One of the most important figures in contemporary music is Bob Dylan. He is a singer-songwriter who has significantly impacted the rock community. His songs have become recognizable and legendary over the course of his six-decade career, frequently acting as the soundtrack for entire generations.
Dylan frequently uses poetry in his lyrics to explore themes of love, sorrow, and social transformation. His music has received accolades for its intricate lyrics and capacity to encapsulate a generation. He has been a leader in social movements and encourages his audience to consider their position in it.
Not only that, but Bob has also criticized many other bands and singers. When that occurs, it is almost always extremely noteworthy and never mundane. He is not a man of hatred, but he is also not a man who worships heroes. This indicates that Dylan has disliked The Beatles and The Rolling Stones in the past, but not necessarily that he does so now. It is clear from the comments below that the master obviously had a particular preference for how things are done, regardless of whether his distaste was momentary or permanent.
Bands Bob Dylan Hated
Bob Dylan has publicly expressed his admiration for the Beatles numerous times over the years. He has cited them as a major influence in his own musical journey. But there is also a page to look forward to.
During his interview with Rober Shelton for No Direction Home. He said, “The Beatles are accepted, and you’ve got to accept them for what they do. They play songs like ‘Michelle’ and ‘Yesterday’, a lot of smoothness there, Yeah, it’s the thing to do, to tell all the teeny boppers ‘I dig The Beatles’, and you sing a song like ‘Yesterday’ or ‘Michelle’. Hey God knows, it’s such a cop-out, man, both of those songs. […] There are millions of songs like ‘Michelle and ‘Yesterday’ being written in Tin Pan Alley. He was only momentarily irritated because he believed that songs like “Fourth Time Around” were imitations of him. He added, “What is this? It’s me Bob. [Lennon’s] doing me. Even Sonny & Cher are doing me, but, fucking hell, I invented it”.
Simon & Garfunkel
The two famously had nothing to say to one another during their awkward and cagey encounter the week before Simon & Garfunkel were slated to perform at Gerde’s Folk City in Greenwich Village.
According to Far Out Magazine, When the time for the performance came, Dylan crept to the end of the bar with the critic Robert Shelton. As a hush fell and their performance started, Dylan started laughing at what was meant to be a spiritual moment. The band continued to play while casting a scathing gaze in his direction, but the laughter persisted and the entire club screamed in unison. Shelton clarified that the meeting the week prior was tense enough to raise the possibility that Dylan was scoffing on purpose, even though he claimed the chuckles were just a matter of bad timing. He explained, “an encounter typical of New York’s paranoia and instant rivalries.”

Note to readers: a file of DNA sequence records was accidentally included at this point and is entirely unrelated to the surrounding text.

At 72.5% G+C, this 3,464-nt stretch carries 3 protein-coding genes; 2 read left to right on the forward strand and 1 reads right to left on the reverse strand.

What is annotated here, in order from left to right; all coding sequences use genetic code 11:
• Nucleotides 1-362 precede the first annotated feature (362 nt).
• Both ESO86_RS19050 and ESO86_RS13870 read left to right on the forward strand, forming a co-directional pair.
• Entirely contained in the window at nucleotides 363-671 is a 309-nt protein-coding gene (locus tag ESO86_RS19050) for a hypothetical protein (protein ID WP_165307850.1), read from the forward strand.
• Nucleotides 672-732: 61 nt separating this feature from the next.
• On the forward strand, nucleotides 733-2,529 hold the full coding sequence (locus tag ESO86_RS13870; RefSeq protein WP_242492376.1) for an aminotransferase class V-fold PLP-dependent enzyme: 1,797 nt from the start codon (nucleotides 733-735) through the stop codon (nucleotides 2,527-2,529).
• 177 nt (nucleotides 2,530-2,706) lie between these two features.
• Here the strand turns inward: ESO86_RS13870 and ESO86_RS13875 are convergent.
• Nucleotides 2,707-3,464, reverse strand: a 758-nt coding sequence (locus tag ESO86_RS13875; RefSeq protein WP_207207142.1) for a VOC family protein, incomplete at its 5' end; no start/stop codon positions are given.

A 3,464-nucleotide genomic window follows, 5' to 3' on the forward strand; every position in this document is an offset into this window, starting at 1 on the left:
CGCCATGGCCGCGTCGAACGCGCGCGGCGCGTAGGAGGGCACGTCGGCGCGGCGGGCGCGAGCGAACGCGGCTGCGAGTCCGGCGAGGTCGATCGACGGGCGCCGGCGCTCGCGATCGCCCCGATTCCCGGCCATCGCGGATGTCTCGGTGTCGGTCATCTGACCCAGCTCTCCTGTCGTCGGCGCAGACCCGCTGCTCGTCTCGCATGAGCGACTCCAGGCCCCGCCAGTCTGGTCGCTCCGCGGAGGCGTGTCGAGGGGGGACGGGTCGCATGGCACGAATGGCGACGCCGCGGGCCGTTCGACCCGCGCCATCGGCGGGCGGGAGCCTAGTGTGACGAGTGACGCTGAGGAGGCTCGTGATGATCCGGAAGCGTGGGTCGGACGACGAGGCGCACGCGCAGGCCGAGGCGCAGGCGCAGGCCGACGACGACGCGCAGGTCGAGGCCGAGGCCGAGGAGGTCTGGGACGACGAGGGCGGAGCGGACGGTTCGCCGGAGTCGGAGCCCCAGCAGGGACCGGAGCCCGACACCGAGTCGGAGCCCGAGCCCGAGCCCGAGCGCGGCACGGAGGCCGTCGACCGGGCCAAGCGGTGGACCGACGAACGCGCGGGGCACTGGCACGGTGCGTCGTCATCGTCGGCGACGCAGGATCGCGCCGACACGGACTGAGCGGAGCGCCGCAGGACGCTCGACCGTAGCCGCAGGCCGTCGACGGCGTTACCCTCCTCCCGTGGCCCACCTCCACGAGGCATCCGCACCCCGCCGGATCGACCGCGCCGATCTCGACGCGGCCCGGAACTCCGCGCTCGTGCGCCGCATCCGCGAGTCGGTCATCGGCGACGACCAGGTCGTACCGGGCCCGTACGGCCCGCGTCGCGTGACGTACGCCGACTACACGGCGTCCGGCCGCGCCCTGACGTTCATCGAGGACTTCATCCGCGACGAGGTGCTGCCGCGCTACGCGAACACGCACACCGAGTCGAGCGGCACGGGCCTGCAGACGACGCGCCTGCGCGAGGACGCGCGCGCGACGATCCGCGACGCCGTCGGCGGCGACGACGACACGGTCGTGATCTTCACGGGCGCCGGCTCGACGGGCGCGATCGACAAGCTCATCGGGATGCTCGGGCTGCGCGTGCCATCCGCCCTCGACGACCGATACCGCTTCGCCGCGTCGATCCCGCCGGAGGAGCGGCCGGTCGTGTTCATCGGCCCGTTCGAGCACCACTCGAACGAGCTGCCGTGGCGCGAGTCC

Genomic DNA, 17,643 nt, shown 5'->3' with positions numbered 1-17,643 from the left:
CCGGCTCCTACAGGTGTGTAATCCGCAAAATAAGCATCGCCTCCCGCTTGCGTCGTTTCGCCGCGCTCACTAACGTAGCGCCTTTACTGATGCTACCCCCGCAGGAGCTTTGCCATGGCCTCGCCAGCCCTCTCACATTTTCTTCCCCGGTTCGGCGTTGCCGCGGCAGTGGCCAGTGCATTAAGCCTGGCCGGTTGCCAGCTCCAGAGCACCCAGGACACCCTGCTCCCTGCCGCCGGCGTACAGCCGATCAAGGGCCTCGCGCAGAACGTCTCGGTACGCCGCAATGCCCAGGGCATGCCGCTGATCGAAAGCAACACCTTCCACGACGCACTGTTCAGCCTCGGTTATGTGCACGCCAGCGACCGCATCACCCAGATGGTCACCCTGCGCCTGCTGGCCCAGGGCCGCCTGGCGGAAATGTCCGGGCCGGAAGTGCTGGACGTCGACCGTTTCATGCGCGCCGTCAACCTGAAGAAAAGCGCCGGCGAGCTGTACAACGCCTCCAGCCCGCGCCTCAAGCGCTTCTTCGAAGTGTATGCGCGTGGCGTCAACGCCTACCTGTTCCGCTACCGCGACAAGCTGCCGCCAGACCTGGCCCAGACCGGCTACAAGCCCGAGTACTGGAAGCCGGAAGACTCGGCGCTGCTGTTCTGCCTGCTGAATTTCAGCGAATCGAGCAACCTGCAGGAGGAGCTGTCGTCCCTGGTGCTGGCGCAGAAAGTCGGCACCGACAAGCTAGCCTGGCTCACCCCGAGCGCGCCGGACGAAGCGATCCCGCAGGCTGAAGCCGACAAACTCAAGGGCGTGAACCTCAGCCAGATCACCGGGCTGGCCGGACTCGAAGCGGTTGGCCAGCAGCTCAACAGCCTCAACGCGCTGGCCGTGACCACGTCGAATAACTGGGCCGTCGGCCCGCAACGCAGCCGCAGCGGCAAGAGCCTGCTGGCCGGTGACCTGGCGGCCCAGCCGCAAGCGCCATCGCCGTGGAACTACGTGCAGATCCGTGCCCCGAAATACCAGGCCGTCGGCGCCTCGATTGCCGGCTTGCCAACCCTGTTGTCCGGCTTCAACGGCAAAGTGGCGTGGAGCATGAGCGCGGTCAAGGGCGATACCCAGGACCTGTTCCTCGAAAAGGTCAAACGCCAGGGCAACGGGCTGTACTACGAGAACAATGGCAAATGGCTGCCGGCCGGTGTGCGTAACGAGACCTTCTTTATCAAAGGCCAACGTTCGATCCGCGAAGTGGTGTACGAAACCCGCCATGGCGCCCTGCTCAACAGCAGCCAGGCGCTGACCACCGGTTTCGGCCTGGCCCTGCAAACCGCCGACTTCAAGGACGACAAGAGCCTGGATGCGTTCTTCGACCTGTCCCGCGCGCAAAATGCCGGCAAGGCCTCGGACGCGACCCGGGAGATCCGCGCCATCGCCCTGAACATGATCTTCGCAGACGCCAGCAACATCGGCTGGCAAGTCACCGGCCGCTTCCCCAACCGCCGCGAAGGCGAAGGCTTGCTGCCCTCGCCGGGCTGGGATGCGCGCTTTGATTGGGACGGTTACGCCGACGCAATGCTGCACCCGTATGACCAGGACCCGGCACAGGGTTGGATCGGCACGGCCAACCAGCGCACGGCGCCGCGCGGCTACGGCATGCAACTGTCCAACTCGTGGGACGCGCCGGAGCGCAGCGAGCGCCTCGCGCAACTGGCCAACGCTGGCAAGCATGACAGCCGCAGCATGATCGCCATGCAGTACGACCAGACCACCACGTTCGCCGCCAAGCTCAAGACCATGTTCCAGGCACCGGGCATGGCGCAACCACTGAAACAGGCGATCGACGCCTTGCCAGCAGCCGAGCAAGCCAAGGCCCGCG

Led Zeppelin’s manager Peter Grant once approached the star in 1974 at a Los Angeles show and extended a hand and announced, “Hello Bob, I’m Peter Grant, I manage Led Zeppelin.” The handshake was subsequently rejected by Dylan, who continued to speak with unerring wit and contempt and said, “Do I come to you with my problems?”
Despite their hilarious argument, Dylan has maintained a nice relationship with the rest of Led Zeppelin, at least. They merely arrived at a moment when Dylan was worried that rock ‘n’ roll was losing its magnificent diversity and becoming ethnically divided between white British rock and black soul.
Dylan seems to have been less outspoken about the competition than many of his contemporaries, who saw The Rolling Stones as a challenger to the folk music culture he was a member of. The Rolling Stones are not hated by Bob Dylan today, but he has in the past. He may have said, “The Rolling Stones are truly the greatest rock and roll band in the world and always will be.” But he also said, “I love Mick Jagger. I mean, I go back a long ways with him, and I always wish him the best, But to see him jumping around like he does — I don’t give a shit in what age, from Altamont to RFK Stadium — you don’t have to do that, man.”
As he was performing at the University of Arizona, the crowd grew weary of hearing him only sing songs that glorified Christ and started to demand some hits. Dylan was furious and believed that things had changed for the worst. He screamed angrily “If you want rock ‘n’ roll, you can go see KISS and rock ‘n’ roll all the way down to the pit.”